Vinod Kapri is a film-maker who travelled with seven migrant labourers from Ghaziabad to Saharsa, Bihar for seven days and seven nights. The former journalist is also the writer and director of award-winning 2018 film Pihu. He spoke to Outlook about the arduous journey of the migrants, the highs and lows of it, and what gave him the impulse to pursue their story. Here are the edited excerpts. 

Q: How did you start?

On April 13, I saw a post on Twitter about some 30-40 migrant labourers who were stranded in Ghaziabad’s Loni area with no food or money. I helped organize funds for them. But after 3-4 days, they called again and said the supplies had run out. They also said it was embarrassing for them to be asking for food again and again. They were a very self-respecting group of people.

The next time the supplies dried up, they asked if there was a way for them to go back to Saharsa, Bihar. I advised them against going and said it was a very risky idea. They’d rather die on the way than stay in that situation, they said. When I called them on 27th, they told me that seven of them had already left. I googled the distance to Saharsa and found it was over 1,200 kms! I was aghast. I just felt their journey must be documented. My team and I left in our car the next morning and found them near Sambhal.

Q: Tell us about the journey?

They were beaten up by the police and told to return the very day they started. They resorted to alternate routes. One of them was very tech savvy, and used the Google Earth app to find the pedestrian route.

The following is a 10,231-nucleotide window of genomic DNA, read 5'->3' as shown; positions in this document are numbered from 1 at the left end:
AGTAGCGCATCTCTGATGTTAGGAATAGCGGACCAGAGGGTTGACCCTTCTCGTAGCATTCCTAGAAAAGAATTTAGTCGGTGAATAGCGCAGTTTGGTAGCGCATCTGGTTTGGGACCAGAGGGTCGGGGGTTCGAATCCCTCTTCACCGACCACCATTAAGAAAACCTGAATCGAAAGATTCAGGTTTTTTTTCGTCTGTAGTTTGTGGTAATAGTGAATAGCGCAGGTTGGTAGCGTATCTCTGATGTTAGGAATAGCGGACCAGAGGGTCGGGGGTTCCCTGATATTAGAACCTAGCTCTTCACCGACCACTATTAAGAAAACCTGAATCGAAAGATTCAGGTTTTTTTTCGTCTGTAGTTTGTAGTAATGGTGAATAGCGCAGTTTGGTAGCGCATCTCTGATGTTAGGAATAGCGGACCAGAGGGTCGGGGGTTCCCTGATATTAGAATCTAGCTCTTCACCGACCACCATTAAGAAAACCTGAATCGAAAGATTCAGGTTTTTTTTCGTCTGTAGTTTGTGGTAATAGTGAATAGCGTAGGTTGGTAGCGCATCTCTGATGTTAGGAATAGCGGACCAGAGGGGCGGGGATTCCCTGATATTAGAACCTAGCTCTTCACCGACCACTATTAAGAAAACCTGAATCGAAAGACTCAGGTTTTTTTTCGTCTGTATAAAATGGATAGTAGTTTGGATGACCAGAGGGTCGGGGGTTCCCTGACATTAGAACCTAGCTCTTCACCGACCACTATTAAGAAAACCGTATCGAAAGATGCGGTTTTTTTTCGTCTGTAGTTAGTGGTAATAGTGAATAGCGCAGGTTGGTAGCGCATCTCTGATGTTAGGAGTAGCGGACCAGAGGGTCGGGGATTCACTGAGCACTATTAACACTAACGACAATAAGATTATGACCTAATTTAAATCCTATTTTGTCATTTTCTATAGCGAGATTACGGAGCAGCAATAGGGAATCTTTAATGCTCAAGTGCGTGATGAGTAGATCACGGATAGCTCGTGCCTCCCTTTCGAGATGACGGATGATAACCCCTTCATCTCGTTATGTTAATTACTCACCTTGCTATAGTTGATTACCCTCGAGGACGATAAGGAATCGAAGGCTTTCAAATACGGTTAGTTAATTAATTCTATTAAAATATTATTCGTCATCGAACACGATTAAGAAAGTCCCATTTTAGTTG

The same night, they tried crossing the Ganga. A group of fishermen spotted them and asked if they had any idea how deep the river was. When the fishermen saw how adamant they were on crossing, they told them to wait until morning and they’d ferry them across. Plus, they had cycles and they wouldn’t have been able to swim with them.

The cycles were another issue. They had bought those second-hand cycles after asking their respective families back home to send money. Already in bad condition, the cycles kept having some problem or the other. They had to pull the cycles for kilometres until they found a repairman.

Q: What other difficulties did they face?

Food was certainly the main issue. They did not have money and only had some stock of chana and sattu. Because of the lockdown, all the hotels were shut. We’d occasionally find a grocery store and get bread and butter from there. Or bananas from a fruit-seller. The labourers did not bathe on the way as they feared a group of seven bathing together could be easily spotted by anyone and the police might come and beat them again. As much as they felt the need to bathe because of heat and sweat, they could not. The nights in open were made difficult by mosquitoes and insects.

Q: Did anybody help them? 

Yes. By the time they had reached Lucknow, their health had taken a blow, and their shoulders had drooped. One trucker took pity on them and gave them a ride for some 30 kms. Then they cycled again. Another trucker gave them a lift till Gorakhpur, for about 100 kms. That eased their journey quite a bit.